All that being said, if Boyd has enough left in the tank and Kallum Higginbotham can come close to reproducing his 2013/14 Partick Thistle form then Kilmarnock should still have a strong enough squad to avoid the drop.
4) Fear of the unknown benefits part-time teams
It must be difficult for players in this current climate. Even freedom of contract has its downsides when footballers get out onto the open market and realise it’s populated by thousands of other guys. When the phone doesn’t ring immediately, it’s only human that some players will begin to get restless. Chances are someone will call eventually. Injuries and horrendous signings cause managers to panic and shift through the free agent market looking for someone to plug the gap a couple of games into the new season. But nobody wants to live with the constant fear of the unknown. If a part-time club can offer security then it gets more tempting with every passing day.
This summer many notable top flight players have opted out of the waiting game by signing deals with part-time clubs. A couple even went so far as to drop out of the league altogether.
Darren Barr and Mark Brown went to Dumbarton, Paul Cairney travelled down the west coast to join Stranraer after leaving Kilmarnock, Richie Brittain opted for a shot at player-management with Brora Rangers and, strangest of all, Paul Lawson left Motherwell and signed for Formartine United! With Ian Black, James McFadden and Jason Scotland still available I eagerly await this list growing further.
5) Hearts appear to have complete faith in their centre midfield
Earlier predictions of how well last season’s Hearts team would do in the top flight were tempered initially by their inability to defeat Rangers or Hibs in the second half of the 2014/15 season, and then by Motherwell’s complete destruction of Rangers in the play-off final. In the eyes of the fans, the amount of new signings needed went from a modest two or three, to an ambitious five or six. Once this window SLAMS shut it will likely be around that number, but compared with other areas of the park they seem to have been less aggressive pursuing centre midfielders.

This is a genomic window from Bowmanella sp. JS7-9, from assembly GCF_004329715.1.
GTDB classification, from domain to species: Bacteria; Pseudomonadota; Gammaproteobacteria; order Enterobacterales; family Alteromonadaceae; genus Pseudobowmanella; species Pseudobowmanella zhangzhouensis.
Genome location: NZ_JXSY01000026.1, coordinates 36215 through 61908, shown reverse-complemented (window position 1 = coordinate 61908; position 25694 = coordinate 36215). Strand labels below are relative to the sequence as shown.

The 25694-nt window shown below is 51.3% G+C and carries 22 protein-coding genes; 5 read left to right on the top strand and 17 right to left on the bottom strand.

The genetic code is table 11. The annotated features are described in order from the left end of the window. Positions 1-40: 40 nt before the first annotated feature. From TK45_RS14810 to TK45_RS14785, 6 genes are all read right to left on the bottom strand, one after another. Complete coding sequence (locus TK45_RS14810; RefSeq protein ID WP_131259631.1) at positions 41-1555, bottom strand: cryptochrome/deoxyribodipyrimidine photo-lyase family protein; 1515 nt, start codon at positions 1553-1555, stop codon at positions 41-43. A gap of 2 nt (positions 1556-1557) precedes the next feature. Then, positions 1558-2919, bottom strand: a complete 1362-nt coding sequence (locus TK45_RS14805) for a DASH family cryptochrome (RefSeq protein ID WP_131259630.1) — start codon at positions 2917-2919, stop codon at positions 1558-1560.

A big reason is the four first-team players already on the books, with three of them playing to a very high standard last season. Morgaro Gomis was a player of the year nominee in the Scottish Championship and Prince Buaben would have earned similar consideration had he not missed a lot of the season’s second half through injury. The same can also be said for Miguel Pallardo had he not signed midway through September. Hearts have three seemingly undroppable players and Kenny Anderson providing depth.
That doesn’t mean there aren’t question marks about the group. Gomis struggled in his brief return to Dundee United before his Hearts switch, while Buaben underwhelmed in a loan spell at Partick Thistle before his move to Gorgie. Will they return to that sort of form now that they’re back in the top level? Only time will only tell. At least Pallardo should be fine. His experience of playing in La Liga should make the Scottish Premiership an easy transition.
To be fair, based on what they’ve done so far, who can argue with Robbie Neilson and Craig Levein? If they trust Gomis and Buaben to recapture their Dundee United form, and for Kenny Anderson to emerge as a top player, who am I to disagree? They’ve gotten it right 99 per cent of the time thus far.
6) Alan Stubbs has some serious clout at Hibs
Alan Stubbs tells Scott Allan and the Hibs board the player is going nowhere and everyone goes “ok”. Yes, circumstances have strengthened the manager’s hand. Holding onto the player and winning the Scottish Championship title is worth much more in a financial sense to the Hibs board than selling him now for £500,000. We can only wonder if the same strategy would have been applied if the club were currently middling around the fringes of the top six, as they were for so many years before Terry Butcher’s destruction plan.
Take nothing away from Stubbs, though. There are countless examples from around world football of boards failing to look at the long-term picture and cashing in on their asset out of sheer fear - there are even some notable examples from Hibs’ past (Darren Jackson, anyone?). He’s even managed to get the player to say, at the very least, he’ll see out the remainder of his deal. He has the respect of the board, players and fans. The rebuilding job is only at stage one, but there’s whispers of positivity around Easter Road going into this season, and the manager has played a big part in that.